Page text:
When it comes to naming cars, manufacturers with some history would tend to dig out their history books, and find whatever name in there suits whatever new model they have. So here are five of the most iconic examples of the sons living under their father's name.
Back in the 50s, fuel was in short demand, and people started buying cars that can do more miles than their old gas guzzlers round town. Therefore a man called Alec Issigonis designed a car that is radical for the time - where it's small, capable of holding 4 people and comfy enough for most families. Hence the name Mini, because as the name suggests, it's mini.
The original Mini was rightfully named the Mini, because of its size. People loved it to bits. In fact, the original cheeky little Mini remained in production till 2000, with its shape largely unchanged.
The BMW took over the brand name Mini and went mad with it. First the original new 'Mini', which wasn't exactly a 4-seater, the rear passangers can only fit in if their legs were sorn off. But it was a massive hit worldwide, people loved it as much as the old ones. So they kept making it till now.
2. Fiat 500
Again, back in the fifties, people of Italy needed a small car that wouldn't drink petrol like the big old cars, so the Italian designers thought of another way of making this possible. By putting the engine right in the back of the car, and mass produced it nonetheless.
Like the Mini, it was loved by many. People think it's cheeky, it's cute, and the fact that it can hold 4 people, was loved by many Italian families too.
In 2007, Fiat brought back their iconic name and the iconic shape - except this time, the engine is mounted in the front rather than in the back. It was still a massive hit too, albeit James May didn't like it so much, but as with many other cars the trio never liked, it sold like hot cakes, and it's still in production now.
3. Volkswagen Beetle
The VW Beetle was originally designed as a tool to help Adolf Hitler raise funds for his evil plans. It all sounded perfectly fine for the average family, they would pay monthly for a car that can seat four, cruise on the motorway at 100km/h and is economical.
The man behind all these genius, is Ferdinand Porsche, who designed the original Beetle to have the engine in the back and it's famous teardrop shape.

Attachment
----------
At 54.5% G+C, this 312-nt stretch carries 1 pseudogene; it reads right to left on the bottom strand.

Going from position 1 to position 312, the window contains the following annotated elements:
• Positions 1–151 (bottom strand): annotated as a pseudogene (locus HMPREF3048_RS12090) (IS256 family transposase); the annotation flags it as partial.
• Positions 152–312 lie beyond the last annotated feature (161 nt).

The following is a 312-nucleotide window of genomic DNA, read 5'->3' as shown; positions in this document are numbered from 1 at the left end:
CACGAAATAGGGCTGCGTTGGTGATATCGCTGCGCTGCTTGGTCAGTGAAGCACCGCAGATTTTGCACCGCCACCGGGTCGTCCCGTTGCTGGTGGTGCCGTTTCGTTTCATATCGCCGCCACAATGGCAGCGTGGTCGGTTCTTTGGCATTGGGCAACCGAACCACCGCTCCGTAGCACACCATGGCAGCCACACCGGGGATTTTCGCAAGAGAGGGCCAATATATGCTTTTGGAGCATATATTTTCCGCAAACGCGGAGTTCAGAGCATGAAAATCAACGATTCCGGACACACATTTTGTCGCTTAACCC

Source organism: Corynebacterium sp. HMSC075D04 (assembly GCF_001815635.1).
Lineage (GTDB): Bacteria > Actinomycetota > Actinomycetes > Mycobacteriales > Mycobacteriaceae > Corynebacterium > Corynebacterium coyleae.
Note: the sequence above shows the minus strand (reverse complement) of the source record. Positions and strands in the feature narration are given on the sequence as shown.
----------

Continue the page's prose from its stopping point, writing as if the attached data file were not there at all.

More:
Of course, Hitler's plan never succeeded, right after WWII ended, people dug out the prototype of the Beetle, and re-manufactured it. The result was one of the best selling cars in car history, with 21,529,464 built and sold by VW. It was a marvel in human history.
The new Beetle was released in 1998, with a front-engined, front-wheel-drive layout mated to that famous teardrop bodystyle. The Beetle was then renewed in 2010 and onwards to be built till this year, when Volkswagen announced that they're stopping production on the Beetle. Sad times.
4. Toyota GT86
The original AE86, unveiled in 1983, was never intended to be a sports car. It lived under the name of Corolla, with 4 seats, a front-engined, rear-wheel-drive layout, it was soon realised to be one of the most affordable easy-to-learn beginners' cars there is.
Toyota never intended to build another one of these affordable rear-wheel-drive sports cars, however seeing the massive success of the AE86 in the tuners' community, and under the encouragement of the Drift King Keiichi Tsuchiya, they were determined to create a sports car for everybody. Hence the GT86.
The GT86 followed the same principle as the original AE86, FR layout, with a manual option, three pedals and a limited-slip-differential. It was the business. And proved to be a massive success in the car community. People praised it no-end, and it will no doubt be a future classic, like the old one did.
5. Jaguar F-Type
Jaguar had been wanting to build a E-Type successor for decades. First with the XJ41/XJ42 Concept back in 1986, which was soon transferred over to Aston Martin to save the company, and to fasten the process of developing a DB7. Underneath it was an XJS chassis, which looked promising back then.
Then in the Detroit Motor Show in 2000, Jaguar unveiled another F-Type Concept. Underneath the sleeking body was a S-Type, with the same 3L V6 engine, and it was a two-seater. It looked absolutely gorgeous like the original one did, but the project was soon cancelled.
In 2011, Jaguar unveiled another concept named as the C-X16, which was known to be called as the 'smallest car since the XK120'. It looked very similar to the F-Type that we see now. It was stunning.
And finally, in 2013, Jaguar released the final product that we've been longing for - the F-Type. With options of 2 V6s and a great big V8, with drive goes to the rear wheels. It was known to be one of the prettiest cars to ever go on sale. Later on, an inline 4 option was added and a all-wheel-drive system became a must-have. But the body, remained just as beautiful as the E-Type.